Japan Sinks 2020 is the first adaptation animation by Sakyo Komatsu. It’s about an ordinary family whose lives are at risk after a major earthquake hits Japan and turns everything upside down. In this blog, we will talk about Japan Sinks 2020 on Netflix. Is it worth watching?
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A disaster hits Japan shortly after the Tokyo Olympics in 2020, and a major earthquake rocks the country. The Mutou siblings try to flee Tokyo city with their friends and family but are faced with tough, life-or-death conditions. Ayumu is a track-running middle school student, and her younger brother, Gou, is a video game enthusiast who attends elementary school. The earthquake sinks the Japanese archipelagos, which seem to pursue the Mutou family relentlessly, but the super siblings believe in the future and possess the strength to survive.
Well, if you think Japan Sinks is based on a true story! You’re wrong. This series is not based on a true story, but it is an adaption of a 1973 novel - an incredible disaster novel written by a Japanese writer Sakyo Komatsu. Although it took 9 years to finish the novel, it was worth the wait as it won the 27th Mystery Writers of Japan Award and the Seiun Award.
Sakyo Komatsu was born on January 28, 1931, and is one of the most famous Sci-fi writers and screenwriters in Japan.
Celebrated anime director Masaaki Yuasa adapts the novel into a 10-episode series, which is now available on Netflix.
In 2014 Yuasa teamed up with close affiliate Eunyoung Choi and founded the Science Saru animation studio, although he has recently retired as President of the studio. Serving as a director for over two decades, Yuasa is an exciting talent who has produced everything from heartwarming tales to gory action-horror.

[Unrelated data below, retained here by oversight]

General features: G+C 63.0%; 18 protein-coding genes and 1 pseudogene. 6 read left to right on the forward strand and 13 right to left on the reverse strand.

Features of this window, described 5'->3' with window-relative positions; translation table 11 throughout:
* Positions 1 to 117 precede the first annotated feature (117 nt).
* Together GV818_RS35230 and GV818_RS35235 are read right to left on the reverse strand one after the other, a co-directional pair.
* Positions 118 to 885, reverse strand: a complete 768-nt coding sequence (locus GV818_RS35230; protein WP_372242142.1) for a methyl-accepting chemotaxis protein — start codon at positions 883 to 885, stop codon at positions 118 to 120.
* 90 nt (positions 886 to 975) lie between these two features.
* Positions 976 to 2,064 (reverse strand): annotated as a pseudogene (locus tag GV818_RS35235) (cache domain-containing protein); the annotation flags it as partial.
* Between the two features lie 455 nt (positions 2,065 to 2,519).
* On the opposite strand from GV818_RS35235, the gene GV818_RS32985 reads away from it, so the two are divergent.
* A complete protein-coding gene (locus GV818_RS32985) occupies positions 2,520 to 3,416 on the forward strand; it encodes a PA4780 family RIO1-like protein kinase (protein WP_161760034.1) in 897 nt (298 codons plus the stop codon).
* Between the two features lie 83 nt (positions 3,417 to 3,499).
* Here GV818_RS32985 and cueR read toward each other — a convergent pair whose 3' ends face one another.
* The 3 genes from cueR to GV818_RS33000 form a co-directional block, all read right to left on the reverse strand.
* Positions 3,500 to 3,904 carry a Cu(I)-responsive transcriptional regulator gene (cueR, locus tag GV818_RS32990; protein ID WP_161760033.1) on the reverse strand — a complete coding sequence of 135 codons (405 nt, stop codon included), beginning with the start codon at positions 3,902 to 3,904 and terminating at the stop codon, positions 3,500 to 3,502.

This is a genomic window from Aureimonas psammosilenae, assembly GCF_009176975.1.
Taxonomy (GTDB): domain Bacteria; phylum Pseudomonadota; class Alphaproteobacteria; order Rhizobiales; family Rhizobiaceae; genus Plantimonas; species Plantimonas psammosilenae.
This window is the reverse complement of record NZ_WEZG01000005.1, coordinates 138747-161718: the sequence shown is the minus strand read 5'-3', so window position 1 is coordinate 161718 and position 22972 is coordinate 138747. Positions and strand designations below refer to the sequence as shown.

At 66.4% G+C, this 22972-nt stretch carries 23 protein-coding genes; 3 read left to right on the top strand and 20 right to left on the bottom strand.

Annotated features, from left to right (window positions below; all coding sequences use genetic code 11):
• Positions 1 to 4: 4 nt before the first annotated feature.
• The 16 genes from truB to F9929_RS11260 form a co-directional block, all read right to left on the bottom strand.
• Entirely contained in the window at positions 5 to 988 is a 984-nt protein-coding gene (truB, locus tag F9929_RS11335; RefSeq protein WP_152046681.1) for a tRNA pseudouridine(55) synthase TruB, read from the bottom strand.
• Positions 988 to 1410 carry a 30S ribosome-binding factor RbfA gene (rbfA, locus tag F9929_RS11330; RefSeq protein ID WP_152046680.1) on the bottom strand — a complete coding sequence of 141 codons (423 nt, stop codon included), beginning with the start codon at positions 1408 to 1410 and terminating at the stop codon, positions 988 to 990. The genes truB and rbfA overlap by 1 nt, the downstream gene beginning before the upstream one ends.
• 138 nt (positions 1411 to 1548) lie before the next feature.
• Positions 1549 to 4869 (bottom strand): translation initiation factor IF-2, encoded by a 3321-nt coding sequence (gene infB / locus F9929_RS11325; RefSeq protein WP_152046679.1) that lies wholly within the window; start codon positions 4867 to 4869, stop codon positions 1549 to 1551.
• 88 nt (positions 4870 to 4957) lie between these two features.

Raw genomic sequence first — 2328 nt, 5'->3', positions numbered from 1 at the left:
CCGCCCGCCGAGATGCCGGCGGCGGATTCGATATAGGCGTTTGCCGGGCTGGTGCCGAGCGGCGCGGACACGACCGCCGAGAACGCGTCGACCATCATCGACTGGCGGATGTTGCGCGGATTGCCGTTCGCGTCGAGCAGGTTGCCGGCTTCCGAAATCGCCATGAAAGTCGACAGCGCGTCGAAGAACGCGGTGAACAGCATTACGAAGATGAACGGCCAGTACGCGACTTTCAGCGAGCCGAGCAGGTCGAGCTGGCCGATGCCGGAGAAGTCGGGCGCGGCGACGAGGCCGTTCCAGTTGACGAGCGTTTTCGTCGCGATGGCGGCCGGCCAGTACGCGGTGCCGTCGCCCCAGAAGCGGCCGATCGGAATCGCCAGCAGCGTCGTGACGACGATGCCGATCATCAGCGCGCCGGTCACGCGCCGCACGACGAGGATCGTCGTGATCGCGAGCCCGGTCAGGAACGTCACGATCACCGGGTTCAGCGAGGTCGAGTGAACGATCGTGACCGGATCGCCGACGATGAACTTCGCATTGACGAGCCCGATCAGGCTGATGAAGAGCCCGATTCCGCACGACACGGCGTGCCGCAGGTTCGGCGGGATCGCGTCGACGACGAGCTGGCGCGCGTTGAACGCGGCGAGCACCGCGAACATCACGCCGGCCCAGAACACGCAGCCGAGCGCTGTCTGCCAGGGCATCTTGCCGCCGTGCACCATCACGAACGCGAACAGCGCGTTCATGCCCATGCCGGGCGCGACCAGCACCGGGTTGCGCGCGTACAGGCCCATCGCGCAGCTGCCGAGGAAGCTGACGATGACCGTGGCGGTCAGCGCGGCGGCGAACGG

Yuasa brought us epic works like Ping Pong: The Animation, Kaiba, and Genius Party.
The latest Japan Sinks 2020 anime warns of “sex, nudity, substances, language, and smoking.” The subject matter is possibly too intense for young viewers and is rated age 16+.
The series does focus on loss, but predominantly it’s about self-growth, and therefore the message is uplifting and about moving forward.
If you are interested in disaster anime, this one might be right up your street. Similarly, if you are a fan of survival stories with a little bit of drama and action, you should love this show. Because the story isn’t too far removed from reality, viewers can imagine the earthquake’s devastation, which makes for a vivid and emotional roller coaster of a series.
We loved the human element. The disaster brings the family closer together, and the series expresses the growing love, compassion, and affection that each member has for another. It’s these moments that make the series worth watching, like when Ayumu bonds with her dad over Japanese yams.
If you loved the novel, you might not love the series. Because the series is only 10 episodes, the characters’ development and the challenges they must go through pan out rather quickly. Some critics have said that a lot of detail has been missed from the novel because of the choice to make the series short.
The animation is a mix of wonky linework and fairly realistic backgrounds. Some characters have more detail, which can make them look a little twisted at times, though this does add to the facial expressions and a better sense of movement.
For something different to watch, go and check out Japan Sinks 2020. After all, it’s the perfect metaphor for the year 2020! We’ll leave you to make up your own mind.